Naturally, the differences between the two women were more exaggerated in bad Xena's day, and were deliberately heightened in this episode to nice effect. For instance, when Lao Ma moves, it is with an effortless grace sharply at odds with the clunky jarring movements of Xena, her legs crippled by Caesar’s man (to be precise, Lucy Lawless’s brother). Even the way Xena moves her head is like that of an aggressive, cornered animal - sharp, swift (mercifully without the “whoosh” effects for much of this ep) and jerky. And, like an animal, her first instinct is to kill the potential threat; the unknown, uncontrollable element (Lao Ma). Lao Ma on the other hand is utterly civilised. She would no more make a rash judgement than make a rash movement. She barely moves her head at all and when she does it is with controlled grace and for a reason. Always for a reason. Her measured, muted words show why - Lao Ma has found herself. It emanates from her every pore. And it also shows in her wisdom, with lines like “Nothing’s as soft as water, yet who can withstand the raging flood?” These words appear to be adapted from those of Lao Tzu (or Lao-tse), a Chinese man who lived around 500BC and sparked Taoism after writing "Tao Te Ching", a book which, not coincidentally, contains the lines: “Nothing is weaker than water, but when it attacks something hard or resistant, then nothing withstands it and nothing will alter its way.” (Translated by Raymond B. Blakney.)

With cryptic lines like that, you can understand Xena’s confusion every step of the way with this unusual woman before her. For Xena, Lao Ma makes no sense. This woman is telling her the strangest things. Saving her life for no reason. To Xena, she seems soft and weak - just look at the way she takes Borias’ hand to get to her feet, even after having just countered Xena’s attack - and yet she has great power to fight; a power she only uses in self defence (another weakness to Xena). Xena can not understand why one with such an arsenal at her disposal could be so foolish. And yet, conversely, be no fool. I love the looks on Xena’s face as she tries to figure her out. She may not be the most gifted in understanding Tao philosophy, or any philosophy apart from "greed is good and "might is right", but the warlord misses nothing. She watches, intrigued, animal-like from her cage, as Ming Tien throws back Lao Ma’s gift; she also observes closely the relationship between father and son and works out she could easily get a high ransom for the boy. She knows people and uses it to their disadvantage. Which is why Lao Ma is a frustrating paradox to her; worse she has no discernible weaknesses. She also talks in riddles. (Maybe that’s where Xena picked up those cryptic answers?!)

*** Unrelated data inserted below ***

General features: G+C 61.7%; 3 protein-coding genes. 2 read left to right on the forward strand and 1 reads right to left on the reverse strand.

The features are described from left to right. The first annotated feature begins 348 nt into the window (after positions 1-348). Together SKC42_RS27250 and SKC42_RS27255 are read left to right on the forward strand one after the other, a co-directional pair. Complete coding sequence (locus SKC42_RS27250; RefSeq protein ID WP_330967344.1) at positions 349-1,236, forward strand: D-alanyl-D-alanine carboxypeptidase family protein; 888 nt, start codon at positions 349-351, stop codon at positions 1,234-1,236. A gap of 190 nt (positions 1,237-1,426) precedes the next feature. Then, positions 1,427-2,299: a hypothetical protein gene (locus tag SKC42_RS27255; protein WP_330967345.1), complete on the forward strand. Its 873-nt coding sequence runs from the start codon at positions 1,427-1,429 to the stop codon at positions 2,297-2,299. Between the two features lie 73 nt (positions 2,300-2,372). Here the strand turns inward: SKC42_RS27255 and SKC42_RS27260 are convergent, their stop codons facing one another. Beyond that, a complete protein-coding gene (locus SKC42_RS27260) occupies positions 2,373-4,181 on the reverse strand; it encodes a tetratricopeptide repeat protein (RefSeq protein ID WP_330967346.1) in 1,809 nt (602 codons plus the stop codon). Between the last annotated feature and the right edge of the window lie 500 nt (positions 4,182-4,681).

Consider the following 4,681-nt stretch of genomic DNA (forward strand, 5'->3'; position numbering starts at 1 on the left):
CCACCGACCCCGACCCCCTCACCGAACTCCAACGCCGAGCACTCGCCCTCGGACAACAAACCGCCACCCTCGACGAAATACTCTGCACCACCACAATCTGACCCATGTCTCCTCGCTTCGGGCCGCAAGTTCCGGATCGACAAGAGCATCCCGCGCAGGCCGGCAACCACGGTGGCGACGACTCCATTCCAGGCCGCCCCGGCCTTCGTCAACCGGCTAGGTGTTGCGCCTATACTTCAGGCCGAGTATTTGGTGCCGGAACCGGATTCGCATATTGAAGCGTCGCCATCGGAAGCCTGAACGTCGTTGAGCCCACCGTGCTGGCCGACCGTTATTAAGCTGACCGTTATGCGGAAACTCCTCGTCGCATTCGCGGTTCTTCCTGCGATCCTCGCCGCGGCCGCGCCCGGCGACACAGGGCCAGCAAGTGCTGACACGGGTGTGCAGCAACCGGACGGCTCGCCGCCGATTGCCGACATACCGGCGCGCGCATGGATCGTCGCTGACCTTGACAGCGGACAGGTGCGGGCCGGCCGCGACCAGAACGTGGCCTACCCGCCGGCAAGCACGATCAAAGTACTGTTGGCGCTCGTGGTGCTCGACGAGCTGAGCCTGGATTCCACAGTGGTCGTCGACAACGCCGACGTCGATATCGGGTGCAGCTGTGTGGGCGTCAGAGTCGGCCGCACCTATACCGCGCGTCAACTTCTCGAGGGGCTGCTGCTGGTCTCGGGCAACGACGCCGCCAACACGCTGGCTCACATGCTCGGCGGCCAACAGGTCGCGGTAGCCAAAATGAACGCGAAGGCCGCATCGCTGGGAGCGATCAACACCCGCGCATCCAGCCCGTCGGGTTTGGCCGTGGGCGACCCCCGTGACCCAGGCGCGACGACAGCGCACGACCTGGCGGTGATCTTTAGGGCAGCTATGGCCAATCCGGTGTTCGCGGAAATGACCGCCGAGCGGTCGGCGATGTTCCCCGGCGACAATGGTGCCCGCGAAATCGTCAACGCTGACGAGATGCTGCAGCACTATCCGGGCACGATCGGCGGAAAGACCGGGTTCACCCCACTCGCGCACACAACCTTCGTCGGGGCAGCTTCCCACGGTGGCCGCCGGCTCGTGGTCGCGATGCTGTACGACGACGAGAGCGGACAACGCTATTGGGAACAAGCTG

Their relationship is even highlighted by the camera angles. When Xena has been offered her freedom by Lao Ma and the Chinese woman goes to eyeball the frothing dog, look at how tall she is compared with Xena - she towers above her. Even as she returns to Xena’s side she seems taller for much of that scene. We are left in no doubt as to who’s in charge here; who is the greater woman. I like that Kim can play the greater woman without stealing anything from Lucy Lawless. They are a beautiful balance. I can’t help but wonder in passing what sort of an amazing pairing these two would have made if Xena had always been journeying with Lao Ma instead of meeting up with Gabrielle. But I’ll cease these heretical ponderings before the death threats begin...

One final, technical point, I note the lighting always appears softer when Lao Ma is around and, conversely, it's more starkly contrasting, when it’s on Xena inside tents with Borias. Only when Xena and Lao Ma are together does Xena get to share Lao Ma’s softness and thus softer lighting. I doubt it's a coincidence. Hey, Xena was right to worry Lao Ma would be a civilising influence on Borias if this is what she does to mere lighting!

On that note - Xena’s initial fears about Lao Ma and Borias - take another long hard look at that scene at the dinner table on the first night with Lao Ma and Borias. I don't believe we were seeing Lao Ma as she really was, but rather as Xena, affected by opium and raw jealousy, was seeing them. Xena saw Lao Ma's every gesture as a sexual overture and seemed convinced Lao Ma was going after her “piece of meat”. Yet this goes against everything that we see and later learn about the enigmatic Lao Ma. Throughout the entire scene, Lao Ma seems to be acting very much out of character, both for herself and as a dignified Chinese woman who's head of a great house. Her coy flirty behaviour we never witness anywhere else, at any other times, in this episode (or the next); her almost touching Borias and her constant laughter were, again, most un-Lao Ma. I honestly don’t think any of it really happened this way at all - it was merely how Xena perceived it. And the slightly unusual slowed camera effect indicates we’re in a dreamy, semi-unreal sequence - probably to indicate Xena's opium haze. This ends suddenly (and hence, with it, our look from Xena's perspective) when we switch back to Lao Ma and her genuine shock at Xena’s actions with the knife. Lao Ma’s “I don’t eat meat” line (which can also be taken two ways, to indicate vegetarianism or lesbianism, you decide) was more a statement of fact that Xena had it all wrong, rather than the guilty denial one would expect if she had been doing any of what Xena thought she saw. In the end, it seems logical she never really was doing any of it that way. It's all a matter of perspectives.

I have ignored Gabrielle (but then so did the show's makers) and so I apologise. But while I will talk at length about her role in part two of my review, let me just say this: the look of shock on Xena's face at being betrayed by her dearest friend is one that will stick with me for a long time. That's not a look I ever want to see again in a hurry. That was great acting by Lucy. You could feel her pain. I have never seen Xena so defenseless, that her adversary could simply walk up to her and pluck her weapon from her hand, while she uttered not a word and made not a movement. Gabrielle, what have you done? To play devil's advocate to a friend; to disagree and to argue your beliefs with them, to tell them they're plain wrong is one thing. But to somehow beat your friend to their destination (?!) and then seemingly, self righteously take her enemy's side and put that friend in danger... that's not my idea of friendship. That's just plain bizarre. Ah, but what a compelling, incredible cliffhanger... Will Xena ever trust Gabrielle again? Now that is the question. But a better one is why Gabrielle? Why?